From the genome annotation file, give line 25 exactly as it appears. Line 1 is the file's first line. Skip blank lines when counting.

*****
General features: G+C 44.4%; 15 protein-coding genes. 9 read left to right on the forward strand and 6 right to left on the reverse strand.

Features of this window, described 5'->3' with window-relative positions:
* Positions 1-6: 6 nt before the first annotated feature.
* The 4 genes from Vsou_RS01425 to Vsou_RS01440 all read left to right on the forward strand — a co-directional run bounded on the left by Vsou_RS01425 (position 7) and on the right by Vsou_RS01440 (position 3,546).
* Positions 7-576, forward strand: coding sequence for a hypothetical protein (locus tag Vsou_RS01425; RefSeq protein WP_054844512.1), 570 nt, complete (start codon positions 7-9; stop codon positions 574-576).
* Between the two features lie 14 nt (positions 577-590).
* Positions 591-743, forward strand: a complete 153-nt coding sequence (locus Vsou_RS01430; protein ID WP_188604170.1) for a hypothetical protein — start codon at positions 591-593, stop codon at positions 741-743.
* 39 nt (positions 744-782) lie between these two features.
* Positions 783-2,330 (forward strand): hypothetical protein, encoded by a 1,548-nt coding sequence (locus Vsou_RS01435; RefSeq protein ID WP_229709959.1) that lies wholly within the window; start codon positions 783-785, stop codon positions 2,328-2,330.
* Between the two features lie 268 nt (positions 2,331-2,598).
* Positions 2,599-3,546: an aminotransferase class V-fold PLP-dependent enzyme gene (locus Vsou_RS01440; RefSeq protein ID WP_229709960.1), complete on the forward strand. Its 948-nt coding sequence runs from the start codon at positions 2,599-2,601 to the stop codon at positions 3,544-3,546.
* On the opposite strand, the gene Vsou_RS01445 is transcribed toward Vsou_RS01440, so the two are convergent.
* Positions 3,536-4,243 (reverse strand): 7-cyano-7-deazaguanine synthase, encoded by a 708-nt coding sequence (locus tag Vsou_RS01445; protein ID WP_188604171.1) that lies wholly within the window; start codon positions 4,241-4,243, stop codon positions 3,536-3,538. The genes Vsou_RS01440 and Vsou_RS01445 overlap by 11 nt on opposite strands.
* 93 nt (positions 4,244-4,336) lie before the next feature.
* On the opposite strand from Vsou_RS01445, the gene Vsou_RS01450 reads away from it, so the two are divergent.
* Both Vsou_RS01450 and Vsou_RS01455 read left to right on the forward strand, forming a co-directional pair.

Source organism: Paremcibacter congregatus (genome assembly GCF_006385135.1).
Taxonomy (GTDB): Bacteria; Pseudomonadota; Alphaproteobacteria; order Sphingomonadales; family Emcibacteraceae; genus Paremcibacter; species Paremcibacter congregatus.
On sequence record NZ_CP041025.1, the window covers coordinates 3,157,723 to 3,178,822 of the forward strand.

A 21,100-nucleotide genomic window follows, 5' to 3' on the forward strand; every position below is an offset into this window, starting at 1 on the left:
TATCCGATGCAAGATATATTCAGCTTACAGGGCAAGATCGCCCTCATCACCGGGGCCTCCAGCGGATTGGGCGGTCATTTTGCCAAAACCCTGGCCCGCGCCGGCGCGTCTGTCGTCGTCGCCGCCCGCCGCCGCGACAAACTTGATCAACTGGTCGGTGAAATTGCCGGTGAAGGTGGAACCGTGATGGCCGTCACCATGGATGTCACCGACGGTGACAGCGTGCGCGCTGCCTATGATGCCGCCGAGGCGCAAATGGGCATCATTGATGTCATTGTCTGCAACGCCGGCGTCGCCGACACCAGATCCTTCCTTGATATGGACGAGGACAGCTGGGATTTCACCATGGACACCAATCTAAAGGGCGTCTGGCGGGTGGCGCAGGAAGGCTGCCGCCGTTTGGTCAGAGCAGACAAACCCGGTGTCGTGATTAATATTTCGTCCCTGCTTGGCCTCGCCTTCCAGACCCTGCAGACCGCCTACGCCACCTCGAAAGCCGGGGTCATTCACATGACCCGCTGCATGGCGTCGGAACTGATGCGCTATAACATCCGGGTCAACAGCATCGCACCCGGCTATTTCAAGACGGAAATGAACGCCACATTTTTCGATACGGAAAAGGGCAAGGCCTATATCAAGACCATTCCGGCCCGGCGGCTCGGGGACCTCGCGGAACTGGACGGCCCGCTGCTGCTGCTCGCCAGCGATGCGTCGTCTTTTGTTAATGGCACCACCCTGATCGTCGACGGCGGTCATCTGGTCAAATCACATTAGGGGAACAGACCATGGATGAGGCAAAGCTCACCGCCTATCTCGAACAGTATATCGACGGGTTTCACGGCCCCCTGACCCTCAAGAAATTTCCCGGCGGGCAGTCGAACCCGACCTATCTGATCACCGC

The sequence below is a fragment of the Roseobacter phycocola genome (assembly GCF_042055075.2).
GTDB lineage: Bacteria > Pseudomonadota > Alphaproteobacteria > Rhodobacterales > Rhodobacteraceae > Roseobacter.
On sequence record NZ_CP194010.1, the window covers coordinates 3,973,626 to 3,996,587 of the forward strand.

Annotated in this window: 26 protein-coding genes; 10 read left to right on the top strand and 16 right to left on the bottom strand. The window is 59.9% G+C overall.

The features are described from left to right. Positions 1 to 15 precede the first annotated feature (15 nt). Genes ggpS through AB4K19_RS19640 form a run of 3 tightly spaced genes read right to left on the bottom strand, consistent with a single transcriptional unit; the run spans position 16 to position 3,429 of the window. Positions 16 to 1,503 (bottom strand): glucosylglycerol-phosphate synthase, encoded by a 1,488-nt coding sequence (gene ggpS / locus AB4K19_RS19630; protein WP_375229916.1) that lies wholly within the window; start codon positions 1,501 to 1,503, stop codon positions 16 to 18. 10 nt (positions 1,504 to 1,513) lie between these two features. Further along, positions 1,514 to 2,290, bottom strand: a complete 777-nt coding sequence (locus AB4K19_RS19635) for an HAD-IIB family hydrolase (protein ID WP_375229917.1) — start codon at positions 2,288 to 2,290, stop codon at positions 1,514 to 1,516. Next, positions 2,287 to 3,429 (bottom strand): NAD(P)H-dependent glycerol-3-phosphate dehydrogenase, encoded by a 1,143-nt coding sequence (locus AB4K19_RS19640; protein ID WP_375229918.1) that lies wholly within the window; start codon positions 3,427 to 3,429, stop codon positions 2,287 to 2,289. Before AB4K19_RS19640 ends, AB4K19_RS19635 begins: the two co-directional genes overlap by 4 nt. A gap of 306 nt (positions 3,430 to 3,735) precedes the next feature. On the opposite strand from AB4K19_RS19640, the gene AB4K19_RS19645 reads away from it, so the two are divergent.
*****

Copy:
Annotated in this window: 26 protein-coding genes; 10 read left to right on the top strand and 16 right to left on the bottom strand. The window is 59.9% G+C overall.